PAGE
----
There is no right or wrong way to grieve, you have been changed forever. You don’t wake up one day and just get over the loss you have suffered and are ready to live life the way you once did when that person was next to you. No… BUT,you may wake up one day and not even realize that you have already accepted the fact that they arent physically here with you and thats the best that you can do, is accept. You can cherish the memories, go through photos, and even talk with them. They are still near you. They did not leave you behind. They never left you at all. When you cry, they hold you wishing they could tell you that you are not alone. When you talk with them, they are hearing you and talking right back to you wishing that you could hear them, too. But when you dream of them, perhaps that is the only way they can connect with you, who knows? That is where hope comes in. You can lose yourself in your tears for a moment (not forever), but keep that hope alive. Keep that hope that tells you that one day you will be able to live with the fact that they are gone. Keep hope that you will meet with them someday and they will run to you with arms wide open.

You may wake up each and every day pretending that you are okay, while your heart is screaming in pain. I am here to tell you that you do not have to pretend. Cry. Scream. Take days off. But when you are done, you have to pick yourself back up and know that you have to continue to move forward. Not moving on, just forward. Don’t forget them, don’t cover up the pain, but feel and live until you can sincerely smile without forcing yourself to. That is hope – Finding your smile back when you have endured true hardship. Each griever must find their own way. You will find your way back to some type of normalcy. Your own normalcy. Your new normalcy. Take your time. Embrace your reality. I know your spirit is crushed, but one day it will be whole again. You will never get ‘over it’, but you will get through it. Keep that hope. Its okay to not be okay, just as long as you’re not giving up. It is hard to be strong after a tremendous loss, and you don’t have to be. You don’t even have to look strong. It’s okay to fall apart. This is one hard fight for you. This is a wound that will scab over, but never completely heal. Its okay to have bad days because it reminds you how much you love them and the good days remind you that they are right there with you. It’s okay to not be okay.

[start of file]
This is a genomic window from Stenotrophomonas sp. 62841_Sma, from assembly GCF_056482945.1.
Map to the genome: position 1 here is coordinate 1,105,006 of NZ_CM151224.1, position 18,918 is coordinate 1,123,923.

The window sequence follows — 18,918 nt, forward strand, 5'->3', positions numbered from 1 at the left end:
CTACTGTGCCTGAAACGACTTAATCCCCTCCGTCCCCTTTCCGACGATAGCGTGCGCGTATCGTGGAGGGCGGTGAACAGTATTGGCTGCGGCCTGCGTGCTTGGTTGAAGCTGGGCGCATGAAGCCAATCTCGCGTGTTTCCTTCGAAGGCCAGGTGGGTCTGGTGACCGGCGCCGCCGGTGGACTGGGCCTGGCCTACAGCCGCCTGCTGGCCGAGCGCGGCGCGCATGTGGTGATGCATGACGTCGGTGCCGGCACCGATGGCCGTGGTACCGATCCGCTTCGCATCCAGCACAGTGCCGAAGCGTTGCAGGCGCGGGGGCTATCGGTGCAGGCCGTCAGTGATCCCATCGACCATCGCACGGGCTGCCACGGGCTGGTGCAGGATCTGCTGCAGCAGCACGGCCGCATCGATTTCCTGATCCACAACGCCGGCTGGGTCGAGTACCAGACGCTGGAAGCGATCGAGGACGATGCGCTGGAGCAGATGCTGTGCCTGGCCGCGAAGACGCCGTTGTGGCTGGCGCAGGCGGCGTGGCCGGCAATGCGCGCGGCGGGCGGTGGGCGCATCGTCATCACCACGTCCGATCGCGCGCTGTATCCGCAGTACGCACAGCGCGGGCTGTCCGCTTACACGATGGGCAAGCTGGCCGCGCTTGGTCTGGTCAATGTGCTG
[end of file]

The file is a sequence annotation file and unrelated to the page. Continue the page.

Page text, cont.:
Health Personal

My Experience with Epidural Spinal Injections

I’ve been having back problems for as long as I can think back. At 7 years old I was diagnosed with Scoliosis along with herniated disks in the lumbar area (the lower back). I had to wear a shoe lift in my left shoe. Due to scoliosis, my left leg was shorter than the right. Chiropractor visits were weekly to help alleviate discomfort. I always just took it day by day and lived through the pain.

Fast forward 20+ years later, the pain became significantly worse until one day in January my body could no longer take it. I could scarcely walk. My job was becoming impossible to do (which includes a lot of lifting, pulling, and pushing) and the pain was just unbearable. I began having problems driving as I could no longer sit without being in excruciating pain. Lying down gave no relief and standing was just as hard. Nothing was helping. I would just cry from desperation, pain, and even pity.

Finally, today after months of physical therapy, I decided to get Epidural Spinal Injections (ESI) and LET ME TELL YOU…… These suckers hurt! Now, please understand I have gone through a terrible labor experience – this is nothing like that…. in a good way, haha. Labor pain was definitely much worse, however, this is still quite painful. Before the procedure began the doctor numbed the area with lidocaine. I certainly felt that pinch from the needle entering my skin. She, then, inserted a needle into the joint space in my back of which was causing agony. Mine were the sacroiliac joints. That pain was intense, because she hit the nerves a couple of times as the needle was entering. I shrieked and tightened my buttocks a bit, haha, (funny, but not!). As the needle was entering my nerves, her assistant was taking fluoroscopic images (live Xrays) with a C-arm to ensure that she was inserting the needle into the right area. Once she was content with the needle placement, she injected the steroid in.

After the procedure was done, within an hour of being home, the pain was tolerable. It was a pain that was there, but you can almost not feel it (if that makes any sense), probably had a lot to do with the lidocaine still taking effect. Then, 4 hours went by and the pain became a little stronger. 8 hours later, here I am crying! Yes, really, I am crying!! I’m not sure if it’s pain from the injection site, from the nerve being traumatized, my usual back pain worsened now, or perhaps all of the above. Still, the pain has worsened and I am truly hoping for a better tomorrow.

Anyway, If you have had this procedure done before let me know what your experience was like and if you experienced any pain afterward please tell me what helped you.

If you are thinking of getting this done, remember my pain tolerance is probably much lower than yours, so don’t let this discourage you. I am simply sharing my own personal experience with this.

Remember to listen to your body and take care of your back!